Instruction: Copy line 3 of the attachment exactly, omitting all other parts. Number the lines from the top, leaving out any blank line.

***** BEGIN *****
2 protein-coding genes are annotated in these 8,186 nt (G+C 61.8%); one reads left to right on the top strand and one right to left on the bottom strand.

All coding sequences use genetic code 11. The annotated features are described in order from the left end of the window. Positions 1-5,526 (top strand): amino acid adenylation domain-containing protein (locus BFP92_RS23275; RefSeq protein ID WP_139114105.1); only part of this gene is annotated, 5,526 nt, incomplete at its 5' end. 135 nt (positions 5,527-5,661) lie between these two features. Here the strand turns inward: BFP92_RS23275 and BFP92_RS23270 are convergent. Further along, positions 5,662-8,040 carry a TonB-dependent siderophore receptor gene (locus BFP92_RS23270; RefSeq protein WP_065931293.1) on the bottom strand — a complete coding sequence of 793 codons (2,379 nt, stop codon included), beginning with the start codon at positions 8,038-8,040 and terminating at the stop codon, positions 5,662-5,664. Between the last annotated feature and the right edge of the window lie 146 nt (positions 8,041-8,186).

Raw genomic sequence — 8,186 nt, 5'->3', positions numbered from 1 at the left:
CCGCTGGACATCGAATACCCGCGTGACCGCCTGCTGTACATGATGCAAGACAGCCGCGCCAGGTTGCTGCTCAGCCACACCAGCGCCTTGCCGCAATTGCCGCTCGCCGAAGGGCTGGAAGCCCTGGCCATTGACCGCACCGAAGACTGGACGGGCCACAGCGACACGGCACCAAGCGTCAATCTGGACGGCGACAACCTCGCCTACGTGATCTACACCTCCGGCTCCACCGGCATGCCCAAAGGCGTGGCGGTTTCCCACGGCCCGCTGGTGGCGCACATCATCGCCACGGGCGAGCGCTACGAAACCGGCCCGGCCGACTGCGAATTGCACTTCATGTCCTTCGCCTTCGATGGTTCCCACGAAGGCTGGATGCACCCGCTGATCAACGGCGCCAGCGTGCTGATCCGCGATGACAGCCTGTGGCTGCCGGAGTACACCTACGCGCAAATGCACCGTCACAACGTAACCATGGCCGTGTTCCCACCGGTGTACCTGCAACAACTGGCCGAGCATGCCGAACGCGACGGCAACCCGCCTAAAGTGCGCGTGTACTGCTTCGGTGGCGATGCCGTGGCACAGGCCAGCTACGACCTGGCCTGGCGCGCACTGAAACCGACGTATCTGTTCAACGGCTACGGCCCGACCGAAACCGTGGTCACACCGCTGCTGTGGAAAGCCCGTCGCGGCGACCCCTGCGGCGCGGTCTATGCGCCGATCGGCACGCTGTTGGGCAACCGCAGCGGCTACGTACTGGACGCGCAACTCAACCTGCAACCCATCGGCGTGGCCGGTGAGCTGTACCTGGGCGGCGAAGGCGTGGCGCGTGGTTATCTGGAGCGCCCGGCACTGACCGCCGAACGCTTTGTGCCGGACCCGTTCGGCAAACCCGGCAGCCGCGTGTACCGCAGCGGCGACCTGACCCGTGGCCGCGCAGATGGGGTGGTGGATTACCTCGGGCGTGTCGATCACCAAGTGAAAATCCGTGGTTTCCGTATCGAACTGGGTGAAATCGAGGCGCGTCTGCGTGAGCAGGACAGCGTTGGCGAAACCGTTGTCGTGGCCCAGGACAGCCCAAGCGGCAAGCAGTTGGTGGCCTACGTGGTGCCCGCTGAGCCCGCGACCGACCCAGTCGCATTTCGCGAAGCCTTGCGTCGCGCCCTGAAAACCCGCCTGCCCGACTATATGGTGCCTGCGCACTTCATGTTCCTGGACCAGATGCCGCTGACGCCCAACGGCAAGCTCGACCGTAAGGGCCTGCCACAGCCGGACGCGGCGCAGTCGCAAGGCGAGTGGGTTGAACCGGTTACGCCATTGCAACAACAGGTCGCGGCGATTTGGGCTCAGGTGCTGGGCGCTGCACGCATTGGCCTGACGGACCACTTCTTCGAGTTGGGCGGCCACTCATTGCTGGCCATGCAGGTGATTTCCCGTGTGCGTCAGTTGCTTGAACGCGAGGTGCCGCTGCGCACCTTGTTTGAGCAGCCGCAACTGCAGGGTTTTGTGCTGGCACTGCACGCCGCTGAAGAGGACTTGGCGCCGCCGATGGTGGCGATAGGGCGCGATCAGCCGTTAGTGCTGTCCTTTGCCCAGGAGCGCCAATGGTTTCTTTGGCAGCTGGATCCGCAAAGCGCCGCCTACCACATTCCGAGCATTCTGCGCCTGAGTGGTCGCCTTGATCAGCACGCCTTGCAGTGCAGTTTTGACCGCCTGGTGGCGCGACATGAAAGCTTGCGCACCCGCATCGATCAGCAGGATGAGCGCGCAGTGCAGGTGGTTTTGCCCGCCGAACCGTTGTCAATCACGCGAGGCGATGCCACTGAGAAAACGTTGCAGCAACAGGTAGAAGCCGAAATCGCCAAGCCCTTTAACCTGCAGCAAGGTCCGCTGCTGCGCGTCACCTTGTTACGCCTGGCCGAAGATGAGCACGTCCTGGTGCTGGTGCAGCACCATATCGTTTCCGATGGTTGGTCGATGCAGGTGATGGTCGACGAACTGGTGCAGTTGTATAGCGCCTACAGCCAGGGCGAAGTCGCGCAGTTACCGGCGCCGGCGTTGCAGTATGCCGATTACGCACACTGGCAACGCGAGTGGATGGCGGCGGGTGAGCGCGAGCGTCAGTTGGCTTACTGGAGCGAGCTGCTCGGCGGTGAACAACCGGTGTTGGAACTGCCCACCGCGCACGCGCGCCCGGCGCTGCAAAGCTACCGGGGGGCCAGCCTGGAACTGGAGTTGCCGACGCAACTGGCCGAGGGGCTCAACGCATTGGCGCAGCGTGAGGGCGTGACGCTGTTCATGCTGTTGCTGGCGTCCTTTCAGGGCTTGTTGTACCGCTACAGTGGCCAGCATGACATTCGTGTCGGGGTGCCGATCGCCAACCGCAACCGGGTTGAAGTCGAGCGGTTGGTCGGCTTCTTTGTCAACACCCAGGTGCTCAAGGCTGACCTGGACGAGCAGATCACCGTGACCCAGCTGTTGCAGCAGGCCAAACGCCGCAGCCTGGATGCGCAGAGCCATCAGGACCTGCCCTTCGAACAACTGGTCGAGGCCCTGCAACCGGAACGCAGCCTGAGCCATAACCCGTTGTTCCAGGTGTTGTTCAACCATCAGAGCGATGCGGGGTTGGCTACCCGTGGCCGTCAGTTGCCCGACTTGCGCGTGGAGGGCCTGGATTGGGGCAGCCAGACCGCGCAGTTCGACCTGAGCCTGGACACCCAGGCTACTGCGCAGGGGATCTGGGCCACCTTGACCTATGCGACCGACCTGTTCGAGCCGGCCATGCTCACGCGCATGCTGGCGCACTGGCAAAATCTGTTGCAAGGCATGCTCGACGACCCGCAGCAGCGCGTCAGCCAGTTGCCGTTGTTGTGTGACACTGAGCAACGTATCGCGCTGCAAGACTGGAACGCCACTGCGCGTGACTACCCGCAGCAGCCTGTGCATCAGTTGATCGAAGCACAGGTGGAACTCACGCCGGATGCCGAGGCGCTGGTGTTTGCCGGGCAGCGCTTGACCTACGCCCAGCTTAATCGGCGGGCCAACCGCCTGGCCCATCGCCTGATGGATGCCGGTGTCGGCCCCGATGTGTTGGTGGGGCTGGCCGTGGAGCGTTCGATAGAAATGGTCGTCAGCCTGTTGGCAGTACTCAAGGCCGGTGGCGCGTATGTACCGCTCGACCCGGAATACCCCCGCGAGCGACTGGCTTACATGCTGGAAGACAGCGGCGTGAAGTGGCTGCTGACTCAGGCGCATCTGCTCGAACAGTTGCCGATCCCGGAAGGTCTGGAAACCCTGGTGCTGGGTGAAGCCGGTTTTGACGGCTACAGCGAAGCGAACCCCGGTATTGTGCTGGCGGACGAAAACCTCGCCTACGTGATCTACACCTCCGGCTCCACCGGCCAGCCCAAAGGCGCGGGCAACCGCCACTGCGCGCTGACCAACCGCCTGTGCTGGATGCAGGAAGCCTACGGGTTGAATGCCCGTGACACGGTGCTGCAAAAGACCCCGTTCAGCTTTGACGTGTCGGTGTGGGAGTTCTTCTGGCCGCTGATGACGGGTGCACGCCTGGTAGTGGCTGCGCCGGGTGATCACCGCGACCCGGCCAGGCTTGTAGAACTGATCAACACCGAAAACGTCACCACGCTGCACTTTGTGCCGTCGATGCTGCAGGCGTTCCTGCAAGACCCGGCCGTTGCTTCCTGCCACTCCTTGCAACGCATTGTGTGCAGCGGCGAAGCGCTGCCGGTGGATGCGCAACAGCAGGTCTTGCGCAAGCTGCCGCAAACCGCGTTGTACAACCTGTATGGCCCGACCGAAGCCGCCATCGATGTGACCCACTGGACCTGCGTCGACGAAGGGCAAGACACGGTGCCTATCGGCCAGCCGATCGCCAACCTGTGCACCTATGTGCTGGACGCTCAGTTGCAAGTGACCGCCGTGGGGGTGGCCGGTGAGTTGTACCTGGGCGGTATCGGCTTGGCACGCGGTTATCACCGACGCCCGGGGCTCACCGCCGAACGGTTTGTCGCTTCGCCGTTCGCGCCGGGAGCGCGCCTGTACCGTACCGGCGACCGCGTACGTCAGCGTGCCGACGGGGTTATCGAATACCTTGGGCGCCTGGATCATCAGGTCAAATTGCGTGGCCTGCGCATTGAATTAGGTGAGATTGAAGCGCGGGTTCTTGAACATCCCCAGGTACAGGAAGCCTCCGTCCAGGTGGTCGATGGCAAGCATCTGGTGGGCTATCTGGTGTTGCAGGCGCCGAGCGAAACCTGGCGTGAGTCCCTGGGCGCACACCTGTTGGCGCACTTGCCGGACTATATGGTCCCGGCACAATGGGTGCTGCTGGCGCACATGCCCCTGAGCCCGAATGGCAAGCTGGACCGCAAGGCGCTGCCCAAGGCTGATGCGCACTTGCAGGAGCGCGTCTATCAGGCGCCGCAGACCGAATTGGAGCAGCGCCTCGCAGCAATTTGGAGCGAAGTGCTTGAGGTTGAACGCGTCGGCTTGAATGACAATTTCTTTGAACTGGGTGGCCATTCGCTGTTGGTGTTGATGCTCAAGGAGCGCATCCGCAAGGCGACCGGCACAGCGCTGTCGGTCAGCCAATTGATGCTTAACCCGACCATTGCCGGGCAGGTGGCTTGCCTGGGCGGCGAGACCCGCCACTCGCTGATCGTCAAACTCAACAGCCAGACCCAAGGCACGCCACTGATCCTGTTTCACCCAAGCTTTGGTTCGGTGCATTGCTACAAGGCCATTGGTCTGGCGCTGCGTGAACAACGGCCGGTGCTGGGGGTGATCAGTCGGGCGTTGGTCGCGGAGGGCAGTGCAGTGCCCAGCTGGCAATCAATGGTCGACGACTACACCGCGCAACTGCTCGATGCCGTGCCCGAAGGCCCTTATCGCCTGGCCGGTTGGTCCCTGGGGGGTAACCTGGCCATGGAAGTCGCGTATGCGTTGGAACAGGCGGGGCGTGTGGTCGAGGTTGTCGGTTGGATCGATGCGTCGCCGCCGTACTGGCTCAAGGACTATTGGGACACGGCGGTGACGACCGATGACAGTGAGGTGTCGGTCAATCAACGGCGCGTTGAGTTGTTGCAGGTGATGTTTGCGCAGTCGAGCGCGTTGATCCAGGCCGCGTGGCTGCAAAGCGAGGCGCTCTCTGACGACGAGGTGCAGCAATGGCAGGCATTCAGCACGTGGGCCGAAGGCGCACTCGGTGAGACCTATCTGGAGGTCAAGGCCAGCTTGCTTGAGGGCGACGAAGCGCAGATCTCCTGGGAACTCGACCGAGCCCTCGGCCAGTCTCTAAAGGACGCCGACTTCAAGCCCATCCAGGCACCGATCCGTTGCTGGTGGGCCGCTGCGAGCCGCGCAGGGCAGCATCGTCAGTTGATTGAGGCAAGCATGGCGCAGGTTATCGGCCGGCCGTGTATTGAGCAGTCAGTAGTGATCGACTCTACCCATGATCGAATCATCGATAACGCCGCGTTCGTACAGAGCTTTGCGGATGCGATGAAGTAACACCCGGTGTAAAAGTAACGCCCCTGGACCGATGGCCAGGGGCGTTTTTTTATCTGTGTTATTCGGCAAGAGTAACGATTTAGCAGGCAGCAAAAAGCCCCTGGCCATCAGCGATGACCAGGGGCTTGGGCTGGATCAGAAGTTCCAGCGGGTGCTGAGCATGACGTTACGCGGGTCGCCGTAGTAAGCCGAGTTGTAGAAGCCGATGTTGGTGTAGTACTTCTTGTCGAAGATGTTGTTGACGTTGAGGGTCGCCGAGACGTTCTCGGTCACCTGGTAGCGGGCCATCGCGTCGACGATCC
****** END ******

Raw genomic sequence — 8,186 nt, 5'->3', positions numbered from 1 at the left: